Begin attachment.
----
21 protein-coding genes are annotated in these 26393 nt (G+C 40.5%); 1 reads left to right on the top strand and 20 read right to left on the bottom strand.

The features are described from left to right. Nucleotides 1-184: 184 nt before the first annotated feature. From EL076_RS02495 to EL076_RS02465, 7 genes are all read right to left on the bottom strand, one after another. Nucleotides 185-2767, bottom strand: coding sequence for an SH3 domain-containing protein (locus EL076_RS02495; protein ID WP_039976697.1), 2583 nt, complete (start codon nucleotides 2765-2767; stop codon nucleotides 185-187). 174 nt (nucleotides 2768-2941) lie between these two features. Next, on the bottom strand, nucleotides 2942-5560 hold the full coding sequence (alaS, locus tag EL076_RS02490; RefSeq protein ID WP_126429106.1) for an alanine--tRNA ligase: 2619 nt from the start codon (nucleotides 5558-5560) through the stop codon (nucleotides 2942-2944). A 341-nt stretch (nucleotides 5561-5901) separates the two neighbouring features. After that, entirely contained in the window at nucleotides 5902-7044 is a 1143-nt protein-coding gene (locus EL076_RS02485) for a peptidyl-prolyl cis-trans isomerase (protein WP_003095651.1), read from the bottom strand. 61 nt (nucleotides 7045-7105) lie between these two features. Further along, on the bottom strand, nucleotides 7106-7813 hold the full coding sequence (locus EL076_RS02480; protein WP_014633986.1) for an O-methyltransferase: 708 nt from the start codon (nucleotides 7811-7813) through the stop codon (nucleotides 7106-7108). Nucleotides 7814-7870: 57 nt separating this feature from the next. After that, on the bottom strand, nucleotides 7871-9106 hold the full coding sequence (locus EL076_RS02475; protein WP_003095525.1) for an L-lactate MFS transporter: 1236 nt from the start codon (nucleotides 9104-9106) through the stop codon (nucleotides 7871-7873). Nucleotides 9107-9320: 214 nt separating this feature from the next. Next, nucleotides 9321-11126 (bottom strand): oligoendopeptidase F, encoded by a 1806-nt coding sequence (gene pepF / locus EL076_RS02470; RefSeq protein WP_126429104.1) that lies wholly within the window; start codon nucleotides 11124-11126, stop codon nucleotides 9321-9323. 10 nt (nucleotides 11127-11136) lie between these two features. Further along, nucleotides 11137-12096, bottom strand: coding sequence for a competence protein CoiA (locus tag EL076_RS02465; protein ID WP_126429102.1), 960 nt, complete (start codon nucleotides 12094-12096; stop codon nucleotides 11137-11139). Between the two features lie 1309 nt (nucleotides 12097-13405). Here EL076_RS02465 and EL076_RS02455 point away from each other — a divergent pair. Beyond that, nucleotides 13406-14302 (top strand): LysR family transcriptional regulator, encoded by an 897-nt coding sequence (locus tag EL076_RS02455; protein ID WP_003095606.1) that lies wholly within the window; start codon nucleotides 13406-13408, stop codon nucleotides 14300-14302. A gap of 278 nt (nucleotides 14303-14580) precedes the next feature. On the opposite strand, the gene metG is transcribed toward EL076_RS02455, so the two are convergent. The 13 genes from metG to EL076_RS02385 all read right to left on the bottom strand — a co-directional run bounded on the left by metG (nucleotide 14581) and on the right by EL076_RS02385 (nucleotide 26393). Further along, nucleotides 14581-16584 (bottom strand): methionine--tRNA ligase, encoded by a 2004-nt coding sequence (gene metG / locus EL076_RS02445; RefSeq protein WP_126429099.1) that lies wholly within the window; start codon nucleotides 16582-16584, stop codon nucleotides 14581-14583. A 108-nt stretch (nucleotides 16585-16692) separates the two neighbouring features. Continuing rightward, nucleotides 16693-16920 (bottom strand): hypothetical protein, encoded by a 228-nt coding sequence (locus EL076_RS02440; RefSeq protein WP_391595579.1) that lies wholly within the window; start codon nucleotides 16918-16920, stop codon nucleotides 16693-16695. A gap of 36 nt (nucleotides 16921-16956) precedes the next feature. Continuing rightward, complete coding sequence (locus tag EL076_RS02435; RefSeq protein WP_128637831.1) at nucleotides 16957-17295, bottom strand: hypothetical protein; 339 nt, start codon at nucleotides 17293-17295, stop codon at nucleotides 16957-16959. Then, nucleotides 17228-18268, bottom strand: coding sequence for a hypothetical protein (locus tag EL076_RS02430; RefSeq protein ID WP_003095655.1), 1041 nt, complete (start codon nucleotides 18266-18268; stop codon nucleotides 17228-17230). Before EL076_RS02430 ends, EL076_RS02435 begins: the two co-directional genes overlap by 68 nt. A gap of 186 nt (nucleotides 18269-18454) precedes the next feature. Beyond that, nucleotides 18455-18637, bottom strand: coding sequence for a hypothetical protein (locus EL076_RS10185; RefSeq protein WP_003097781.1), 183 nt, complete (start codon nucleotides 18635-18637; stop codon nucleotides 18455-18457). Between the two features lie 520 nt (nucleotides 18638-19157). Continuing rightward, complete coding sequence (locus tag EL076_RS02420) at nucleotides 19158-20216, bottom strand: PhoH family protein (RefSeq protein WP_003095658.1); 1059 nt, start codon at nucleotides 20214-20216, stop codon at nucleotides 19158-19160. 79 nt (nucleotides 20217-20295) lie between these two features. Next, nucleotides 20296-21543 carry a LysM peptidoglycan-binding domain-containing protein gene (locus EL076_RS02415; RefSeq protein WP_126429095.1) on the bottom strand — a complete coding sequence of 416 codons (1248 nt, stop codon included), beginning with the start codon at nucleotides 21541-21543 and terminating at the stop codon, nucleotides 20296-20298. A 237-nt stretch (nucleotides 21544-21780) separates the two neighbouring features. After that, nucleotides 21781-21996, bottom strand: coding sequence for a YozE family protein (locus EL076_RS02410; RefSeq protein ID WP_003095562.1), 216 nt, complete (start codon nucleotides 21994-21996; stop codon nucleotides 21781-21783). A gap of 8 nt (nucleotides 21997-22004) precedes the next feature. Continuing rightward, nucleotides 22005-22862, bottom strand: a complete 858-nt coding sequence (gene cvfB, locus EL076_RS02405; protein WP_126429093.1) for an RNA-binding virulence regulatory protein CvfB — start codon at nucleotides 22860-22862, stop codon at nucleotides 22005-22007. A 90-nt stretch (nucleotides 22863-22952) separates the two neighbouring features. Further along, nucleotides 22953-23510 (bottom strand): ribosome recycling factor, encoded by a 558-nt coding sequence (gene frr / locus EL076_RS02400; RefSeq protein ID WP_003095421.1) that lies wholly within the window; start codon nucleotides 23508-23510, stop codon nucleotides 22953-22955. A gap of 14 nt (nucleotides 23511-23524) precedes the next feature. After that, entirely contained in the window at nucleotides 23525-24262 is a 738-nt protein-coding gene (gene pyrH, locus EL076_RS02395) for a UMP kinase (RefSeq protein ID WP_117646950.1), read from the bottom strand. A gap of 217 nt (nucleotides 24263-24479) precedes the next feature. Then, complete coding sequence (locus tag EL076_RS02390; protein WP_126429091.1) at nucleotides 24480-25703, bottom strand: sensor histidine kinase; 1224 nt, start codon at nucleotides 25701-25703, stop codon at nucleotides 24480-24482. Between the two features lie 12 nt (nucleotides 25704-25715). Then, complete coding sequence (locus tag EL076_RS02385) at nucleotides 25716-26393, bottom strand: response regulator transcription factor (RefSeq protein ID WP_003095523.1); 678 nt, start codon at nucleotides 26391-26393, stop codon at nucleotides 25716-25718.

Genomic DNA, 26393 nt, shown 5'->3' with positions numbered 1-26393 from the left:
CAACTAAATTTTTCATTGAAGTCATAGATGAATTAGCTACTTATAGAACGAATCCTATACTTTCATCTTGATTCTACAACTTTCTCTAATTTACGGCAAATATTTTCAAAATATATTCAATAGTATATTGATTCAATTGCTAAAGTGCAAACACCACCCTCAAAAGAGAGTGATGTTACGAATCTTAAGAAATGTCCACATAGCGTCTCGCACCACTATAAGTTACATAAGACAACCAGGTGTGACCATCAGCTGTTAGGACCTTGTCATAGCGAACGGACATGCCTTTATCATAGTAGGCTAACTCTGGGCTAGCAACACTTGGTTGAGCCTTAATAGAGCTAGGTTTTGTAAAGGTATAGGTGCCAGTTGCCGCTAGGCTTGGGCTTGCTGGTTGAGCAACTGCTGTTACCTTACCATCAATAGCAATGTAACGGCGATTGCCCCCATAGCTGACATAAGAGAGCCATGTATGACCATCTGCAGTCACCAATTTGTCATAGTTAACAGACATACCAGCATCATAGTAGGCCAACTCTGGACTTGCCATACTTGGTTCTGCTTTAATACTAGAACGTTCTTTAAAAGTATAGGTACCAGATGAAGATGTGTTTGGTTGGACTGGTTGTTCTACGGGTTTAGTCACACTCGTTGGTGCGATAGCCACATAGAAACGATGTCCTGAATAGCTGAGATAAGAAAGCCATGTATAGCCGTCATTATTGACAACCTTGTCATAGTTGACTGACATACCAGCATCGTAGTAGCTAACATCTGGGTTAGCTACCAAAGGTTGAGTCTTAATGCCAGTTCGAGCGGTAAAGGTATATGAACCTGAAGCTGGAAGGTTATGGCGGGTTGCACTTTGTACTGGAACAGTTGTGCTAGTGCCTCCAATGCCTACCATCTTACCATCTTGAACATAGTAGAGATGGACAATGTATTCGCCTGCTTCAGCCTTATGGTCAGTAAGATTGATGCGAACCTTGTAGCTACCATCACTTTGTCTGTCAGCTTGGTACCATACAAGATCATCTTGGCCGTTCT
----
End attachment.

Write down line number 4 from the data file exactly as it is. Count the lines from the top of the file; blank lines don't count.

CAACTAAATTTTTCATTGAAGTCATAGATGAATTAGCTACTTATAGAACGAATCCTATACTTTCATCTTGATTCTACAACTTTCTCTAATTTACGGCAAATATTTTCAAAATATATTCAATAGTATATTGATTCAATTGCTAAAGTGCAAACACCACCCTCAAAAGAGAGTGATGTTACGAATCTTAAGAAATGTCCACATAGCGTCTCGCACCACTATAAGTTACATAAGACAACCAGGTGTGACCATCAGCTGTTAGGACCTTGTCATAGCGAACGGACATGCCTTTATCATAGTAGGCTAACTCTGGGCTAGCAACACTTGGTTGAGCCTTAATAGAGCTAGGTTTTGTAAAGGTATAGGTGCCAGTTGCCGCTAGGCTTGGGCTTGCTGGTTGAGCAACTGCTGTTACCTTACCATCAATAGCAATGTAACGGCGATTGCCCCCATAGCTGACATAAGAGAGCCATGTATGACCATCTGCAGTCACCAATTTGTCATAGTTAACAGACATACCAGCATCATAGTAGGCCAACTCTGGACTTGCCATACTTGGTTCTGCTTTAATACTAGAACGTTCTTTAAAAGTATAGGTACCAGATGAAGATGTGTTTGGTTGGACTGGTTGTTCTACGGGTTTAGTCACACTCGTTGGTGCGATAGCCACATAGAAACGATGTCCTGAATAGCTGAGATAAGAAAGCCATGTATAGCCGTCATTATTGACAACCTTGTCATAGTTGACTGACATACCAGCATCGTAGTAGCTAACATCTGGGTTAGCTACCAAAGGTTGAGTCTTAATGCCAGTTCGAGCGGTAAAGGTATATGAACCTGAAGCTGGAAGGTTATGGCGGGTTGCACTTTGTACTGGAACAGTTGTGCTAGTGCCTCCAATGCCTACCATCTTACCATCTTGAACATAGTAGAGATGGACAATGTATTCGCCTGCTTCAGCCTTATGGTCAGTAAGATTGATGCGAACCTTGTAGCTACCATCACTTTGTCTGTCAGCTTGGTACCATACAAGATCATCTTGGCCGTTCT